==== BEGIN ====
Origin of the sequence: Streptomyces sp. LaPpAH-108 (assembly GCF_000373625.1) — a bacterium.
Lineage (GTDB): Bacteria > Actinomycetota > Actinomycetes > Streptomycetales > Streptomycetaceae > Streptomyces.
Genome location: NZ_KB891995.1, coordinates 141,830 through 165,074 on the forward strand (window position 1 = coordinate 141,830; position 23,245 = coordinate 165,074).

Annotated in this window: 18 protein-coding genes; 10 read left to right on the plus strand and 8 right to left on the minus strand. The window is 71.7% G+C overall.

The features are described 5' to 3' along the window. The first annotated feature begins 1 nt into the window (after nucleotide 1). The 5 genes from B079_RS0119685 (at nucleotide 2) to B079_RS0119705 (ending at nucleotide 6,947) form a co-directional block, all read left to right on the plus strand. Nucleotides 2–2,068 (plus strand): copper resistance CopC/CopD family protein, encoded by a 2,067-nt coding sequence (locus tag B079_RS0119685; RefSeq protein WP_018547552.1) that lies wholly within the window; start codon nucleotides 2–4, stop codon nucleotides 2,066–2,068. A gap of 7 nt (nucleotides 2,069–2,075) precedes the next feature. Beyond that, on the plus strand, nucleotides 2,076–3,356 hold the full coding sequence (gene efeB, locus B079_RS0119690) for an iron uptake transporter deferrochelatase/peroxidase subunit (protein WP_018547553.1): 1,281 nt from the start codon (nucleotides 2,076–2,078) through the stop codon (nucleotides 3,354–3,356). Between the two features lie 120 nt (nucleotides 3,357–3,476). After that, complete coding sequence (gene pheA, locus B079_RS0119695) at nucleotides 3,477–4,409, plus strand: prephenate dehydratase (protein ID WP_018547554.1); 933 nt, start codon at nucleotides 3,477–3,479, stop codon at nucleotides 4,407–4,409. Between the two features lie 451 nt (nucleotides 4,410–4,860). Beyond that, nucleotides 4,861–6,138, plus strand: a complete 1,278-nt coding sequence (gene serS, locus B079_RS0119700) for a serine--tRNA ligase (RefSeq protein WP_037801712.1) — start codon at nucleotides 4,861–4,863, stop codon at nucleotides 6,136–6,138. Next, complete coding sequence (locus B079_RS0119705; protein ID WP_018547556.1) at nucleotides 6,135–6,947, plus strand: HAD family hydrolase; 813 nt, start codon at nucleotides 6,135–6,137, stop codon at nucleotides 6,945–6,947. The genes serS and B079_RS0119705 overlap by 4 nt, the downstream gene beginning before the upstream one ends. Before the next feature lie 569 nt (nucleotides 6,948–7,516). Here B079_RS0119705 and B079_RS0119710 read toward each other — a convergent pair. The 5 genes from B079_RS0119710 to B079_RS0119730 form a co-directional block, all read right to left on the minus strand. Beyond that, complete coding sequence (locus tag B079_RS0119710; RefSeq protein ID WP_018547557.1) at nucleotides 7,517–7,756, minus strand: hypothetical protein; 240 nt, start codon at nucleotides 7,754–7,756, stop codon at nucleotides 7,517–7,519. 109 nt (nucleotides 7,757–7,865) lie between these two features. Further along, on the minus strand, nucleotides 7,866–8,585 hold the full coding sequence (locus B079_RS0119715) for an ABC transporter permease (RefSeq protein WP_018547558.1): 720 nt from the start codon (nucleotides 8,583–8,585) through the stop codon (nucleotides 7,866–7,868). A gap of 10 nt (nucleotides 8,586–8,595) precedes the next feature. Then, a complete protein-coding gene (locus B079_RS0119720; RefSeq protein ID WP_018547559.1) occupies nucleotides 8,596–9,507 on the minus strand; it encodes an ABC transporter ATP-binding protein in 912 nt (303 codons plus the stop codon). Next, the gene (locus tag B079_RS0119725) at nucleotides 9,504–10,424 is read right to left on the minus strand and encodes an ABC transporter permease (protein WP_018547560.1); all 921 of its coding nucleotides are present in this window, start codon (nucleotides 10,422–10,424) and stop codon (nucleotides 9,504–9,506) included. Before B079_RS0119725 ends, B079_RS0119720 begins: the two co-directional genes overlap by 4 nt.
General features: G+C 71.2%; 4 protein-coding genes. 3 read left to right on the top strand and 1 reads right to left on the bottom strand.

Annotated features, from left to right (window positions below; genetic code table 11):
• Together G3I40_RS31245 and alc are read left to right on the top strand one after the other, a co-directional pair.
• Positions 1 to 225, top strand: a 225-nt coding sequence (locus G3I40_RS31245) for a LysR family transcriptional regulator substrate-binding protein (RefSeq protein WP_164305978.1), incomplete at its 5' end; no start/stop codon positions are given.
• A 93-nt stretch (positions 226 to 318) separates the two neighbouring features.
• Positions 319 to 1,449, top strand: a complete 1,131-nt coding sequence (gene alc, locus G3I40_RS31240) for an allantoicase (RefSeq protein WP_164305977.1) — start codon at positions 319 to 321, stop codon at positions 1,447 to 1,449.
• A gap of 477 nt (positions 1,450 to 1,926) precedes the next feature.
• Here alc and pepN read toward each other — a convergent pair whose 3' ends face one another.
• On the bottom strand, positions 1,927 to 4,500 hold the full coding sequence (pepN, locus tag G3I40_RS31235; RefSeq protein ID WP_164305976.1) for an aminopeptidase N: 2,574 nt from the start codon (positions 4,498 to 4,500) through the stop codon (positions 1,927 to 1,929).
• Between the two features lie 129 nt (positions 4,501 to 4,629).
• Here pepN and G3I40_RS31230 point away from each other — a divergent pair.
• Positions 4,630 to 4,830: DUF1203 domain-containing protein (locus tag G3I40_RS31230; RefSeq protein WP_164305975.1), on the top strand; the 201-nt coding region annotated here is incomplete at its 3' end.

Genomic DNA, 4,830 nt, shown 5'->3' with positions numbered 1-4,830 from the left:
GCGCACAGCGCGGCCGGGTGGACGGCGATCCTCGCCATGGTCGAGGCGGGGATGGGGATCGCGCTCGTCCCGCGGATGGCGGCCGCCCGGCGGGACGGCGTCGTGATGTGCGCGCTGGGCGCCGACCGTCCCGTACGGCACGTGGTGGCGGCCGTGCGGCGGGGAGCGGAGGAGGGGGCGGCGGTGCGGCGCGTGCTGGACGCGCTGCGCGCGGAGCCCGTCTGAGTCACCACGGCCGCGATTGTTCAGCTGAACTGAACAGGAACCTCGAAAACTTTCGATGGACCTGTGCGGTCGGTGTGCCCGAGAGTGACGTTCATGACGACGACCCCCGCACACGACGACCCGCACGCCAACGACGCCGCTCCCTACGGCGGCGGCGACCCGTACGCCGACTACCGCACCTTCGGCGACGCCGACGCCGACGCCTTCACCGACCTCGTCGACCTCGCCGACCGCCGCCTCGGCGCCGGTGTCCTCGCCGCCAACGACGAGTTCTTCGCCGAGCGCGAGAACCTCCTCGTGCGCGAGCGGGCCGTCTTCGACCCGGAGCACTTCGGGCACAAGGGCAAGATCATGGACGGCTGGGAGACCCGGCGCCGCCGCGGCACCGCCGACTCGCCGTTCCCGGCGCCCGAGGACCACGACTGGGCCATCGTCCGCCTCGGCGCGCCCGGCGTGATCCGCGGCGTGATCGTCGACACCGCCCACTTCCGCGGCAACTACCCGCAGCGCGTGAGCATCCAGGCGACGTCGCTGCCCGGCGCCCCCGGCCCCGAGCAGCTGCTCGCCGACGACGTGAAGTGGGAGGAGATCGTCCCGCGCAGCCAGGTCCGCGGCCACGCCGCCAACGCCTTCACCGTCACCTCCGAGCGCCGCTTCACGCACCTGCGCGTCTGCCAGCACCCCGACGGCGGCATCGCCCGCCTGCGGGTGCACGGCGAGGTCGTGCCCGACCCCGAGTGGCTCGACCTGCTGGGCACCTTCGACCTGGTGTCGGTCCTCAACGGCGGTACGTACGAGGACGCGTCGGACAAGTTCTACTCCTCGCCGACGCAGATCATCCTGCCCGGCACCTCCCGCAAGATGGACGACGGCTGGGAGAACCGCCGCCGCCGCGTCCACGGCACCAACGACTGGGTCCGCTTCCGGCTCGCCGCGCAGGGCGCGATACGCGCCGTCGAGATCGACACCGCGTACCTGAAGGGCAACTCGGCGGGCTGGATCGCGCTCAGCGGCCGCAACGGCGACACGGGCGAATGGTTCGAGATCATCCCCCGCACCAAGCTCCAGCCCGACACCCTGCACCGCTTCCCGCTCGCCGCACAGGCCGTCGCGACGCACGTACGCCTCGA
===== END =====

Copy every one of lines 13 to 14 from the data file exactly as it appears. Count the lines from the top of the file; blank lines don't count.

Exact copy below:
• Here alc and pepN read toward each other — a convergent pair whose 3' ends face one another.
• On the bottom strand, positions 1,927 to 4,500 hold the full coding sequence (pepN, locus tag G3I40_RS31235; RefSeq protein ID WP_164305976.1) for an aminopeptidase N: 2,574 nt from the start codon (positions 4,498 to 4,500) through the stop codon (positions 1,927 to 1,929).